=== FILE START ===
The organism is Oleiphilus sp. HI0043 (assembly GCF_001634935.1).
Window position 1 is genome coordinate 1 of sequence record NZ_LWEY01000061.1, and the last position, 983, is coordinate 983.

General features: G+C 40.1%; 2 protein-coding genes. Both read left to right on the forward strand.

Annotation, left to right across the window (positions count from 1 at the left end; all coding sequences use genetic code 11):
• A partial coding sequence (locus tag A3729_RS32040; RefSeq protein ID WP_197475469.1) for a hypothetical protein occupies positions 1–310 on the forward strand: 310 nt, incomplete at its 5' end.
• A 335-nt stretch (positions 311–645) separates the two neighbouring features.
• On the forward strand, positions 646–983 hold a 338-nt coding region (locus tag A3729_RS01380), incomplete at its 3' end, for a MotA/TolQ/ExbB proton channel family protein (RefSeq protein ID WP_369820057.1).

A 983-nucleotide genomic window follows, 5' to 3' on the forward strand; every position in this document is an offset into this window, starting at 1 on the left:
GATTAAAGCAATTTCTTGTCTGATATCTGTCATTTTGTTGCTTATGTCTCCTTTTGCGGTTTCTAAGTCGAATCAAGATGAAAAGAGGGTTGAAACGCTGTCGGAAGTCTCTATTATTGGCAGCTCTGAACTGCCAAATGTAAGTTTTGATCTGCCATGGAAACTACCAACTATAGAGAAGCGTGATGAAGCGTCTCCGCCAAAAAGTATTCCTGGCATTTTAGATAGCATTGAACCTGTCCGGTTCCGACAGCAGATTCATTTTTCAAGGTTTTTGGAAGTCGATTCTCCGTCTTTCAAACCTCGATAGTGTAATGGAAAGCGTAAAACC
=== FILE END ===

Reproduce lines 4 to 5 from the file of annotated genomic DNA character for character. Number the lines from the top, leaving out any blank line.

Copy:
Annotation, left to right across the window (positions count from 1 at the left end; all coding sequences use genetic code 11):
• A partial coding sequence (locus tag A3729_RS32040; RefSeq protein ID WP_197475469.1) for a hypothetical protein occupies positions 1–310 on the forward strand: 310 nt, incomplete at its 5' end.